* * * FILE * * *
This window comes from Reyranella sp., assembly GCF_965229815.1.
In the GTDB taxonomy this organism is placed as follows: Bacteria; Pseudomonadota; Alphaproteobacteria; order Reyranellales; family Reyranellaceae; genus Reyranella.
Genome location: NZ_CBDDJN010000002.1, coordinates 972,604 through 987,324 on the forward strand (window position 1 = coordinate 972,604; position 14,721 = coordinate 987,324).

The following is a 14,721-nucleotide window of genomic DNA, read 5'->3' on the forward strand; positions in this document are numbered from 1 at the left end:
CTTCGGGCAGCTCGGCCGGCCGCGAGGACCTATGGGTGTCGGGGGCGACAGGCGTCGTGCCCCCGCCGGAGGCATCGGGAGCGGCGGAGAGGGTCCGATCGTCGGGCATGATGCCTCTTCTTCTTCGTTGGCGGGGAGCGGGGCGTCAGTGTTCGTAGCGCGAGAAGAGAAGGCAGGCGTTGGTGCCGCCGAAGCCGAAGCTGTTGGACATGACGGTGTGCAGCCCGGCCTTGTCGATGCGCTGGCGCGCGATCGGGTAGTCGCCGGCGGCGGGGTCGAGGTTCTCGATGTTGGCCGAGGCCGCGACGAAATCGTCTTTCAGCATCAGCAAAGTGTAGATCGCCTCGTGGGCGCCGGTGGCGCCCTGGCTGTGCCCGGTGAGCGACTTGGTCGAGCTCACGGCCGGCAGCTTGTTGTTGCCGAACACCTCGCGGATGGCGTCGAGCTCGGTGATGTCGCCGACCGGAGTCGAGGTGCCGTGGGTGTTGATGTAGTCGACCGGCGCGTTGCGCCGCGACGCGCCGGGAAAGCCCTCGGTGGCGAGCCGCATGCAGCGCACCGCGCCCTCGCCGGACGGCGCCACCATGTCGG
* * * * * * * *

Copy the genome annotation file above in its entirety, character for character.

This window comes from Reyranella sp., assembly GCF_965229815.1.
In the GTDB taxonomy this organism is placed as follows: Bacteria; Pseudomonadota; Alphaproteobacteria; order Reyranellales; family Reyranellaceae; genus Reyranella.
Genome location: NZ_CBDDJN010000002.1, coordinates 972,604 through 987,324 on the forward strand (window position 1 = coordinate 972,604; position 14,721 = coordinate 987,324).

The following is a 14,721-nucleotide window of genomic DNA, read 5'->3' on the forward strand; positions in this document are numbered from 1 at the left end:
CTTCGGGCAGCTCGGCCGGCCGCGAGGACCTATGGGTGTCGGGGGCGACAGGCGTCGTGCCCCCGCCGGAGGCATCGGGAGCGGCGGAGAGGGTCCGATCGTCGGGCATGATGCCTCTTCTTCTTCGTTGGCGGGGAGCGGGGCGTCAGTGTTCGTAGCGCGAGAAGAGAAGGCAGGCGTTGGTGCCGCCGAAGCCGAAGCTGTTGGACATGACGGTGTGCAGCCCGGCCTTGTCGATGCGCTGGCGCGCGATCGGGTAGTCGCCGGCGGCGGGGTCGAGGTTCTCGATGTTGGCCGAGGCCGCGACGAAATCGTCTTTCAGCATCAGCAAAGTGTAGATCGCCTCGTGGGCGCCGGTGGCGCCCTGGCTGTGCCCGGTGAGCGACTTGGTCGAGCTCACGGCCGGCAGCTTGTTGTTGCCGAACACCTCGCGGATGGCGTCGAGCTCGGTGATGTCGCCGACCGGAGTCGAGGTGCCGTGGGTGTTGATGTAGTCGACCGGCGCGTTGCGCCGCGACGCGCCGGGAAAGCCCTCGGTGGCGAGCCGCATGCAGCGCACCGCGCCCTCGCCGGACGGCGCCACCATGTCGG